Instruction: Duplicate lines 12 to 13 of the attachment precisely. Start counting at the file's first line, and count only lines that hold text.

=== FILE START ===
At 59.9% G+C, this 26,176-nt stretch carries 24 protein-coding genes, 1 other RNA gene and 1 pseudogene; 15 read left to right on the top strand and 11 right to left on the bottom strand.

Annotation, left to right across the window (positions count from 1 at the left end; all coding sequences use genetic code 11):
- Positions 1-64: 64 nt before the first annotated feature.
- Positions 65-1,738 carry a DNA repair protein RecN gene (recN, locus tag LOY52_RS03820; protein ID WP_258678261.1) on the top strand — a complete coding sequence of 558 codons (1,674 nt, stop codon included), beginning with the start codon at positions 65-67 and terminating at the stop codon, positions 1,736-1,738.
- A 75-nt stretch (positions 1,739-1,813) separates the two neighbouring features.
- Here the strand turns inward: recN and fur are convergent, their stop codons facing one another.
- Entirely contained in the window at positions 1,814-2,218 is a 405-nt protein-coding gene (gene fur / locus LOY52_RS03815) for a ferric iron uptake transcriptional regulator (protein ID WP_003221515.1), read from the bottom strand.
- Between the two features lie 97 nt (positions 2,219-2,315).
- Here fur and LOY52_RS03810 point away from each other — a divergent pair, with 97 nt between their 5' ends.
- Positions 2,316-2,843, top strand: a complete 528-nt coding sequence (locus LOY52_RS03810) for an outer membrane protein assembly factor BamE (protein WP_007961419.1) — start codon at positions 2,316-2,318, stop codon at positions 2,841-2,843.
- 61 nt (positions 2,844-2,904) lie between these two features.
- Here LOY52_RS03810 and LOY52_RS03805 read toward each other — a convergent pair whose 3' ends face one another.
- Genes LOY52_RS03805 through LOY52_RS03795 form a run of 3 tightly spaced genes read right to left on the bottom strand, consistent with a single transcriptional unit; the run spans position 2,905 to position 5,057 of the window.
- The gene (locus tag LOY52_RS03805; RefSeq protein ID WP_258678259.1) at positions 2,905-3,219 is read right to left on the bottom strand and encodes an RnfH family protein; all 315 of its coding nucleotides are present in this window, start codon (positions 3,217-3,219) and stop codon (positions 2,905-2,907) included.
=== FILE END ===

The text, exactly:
- Here LOY52_RS03810 and LOY52_RS03805 read toward each other — a convergent pair whose 3' ends face one another.
- Genes LOY52_RS03805 through LOY52_RS03795 form a run of 3 tightly spaced genes read right to left on the bottom strand, consistent with a single transcriptional unit; the run spans position 2,905 to position 5,057 of the window.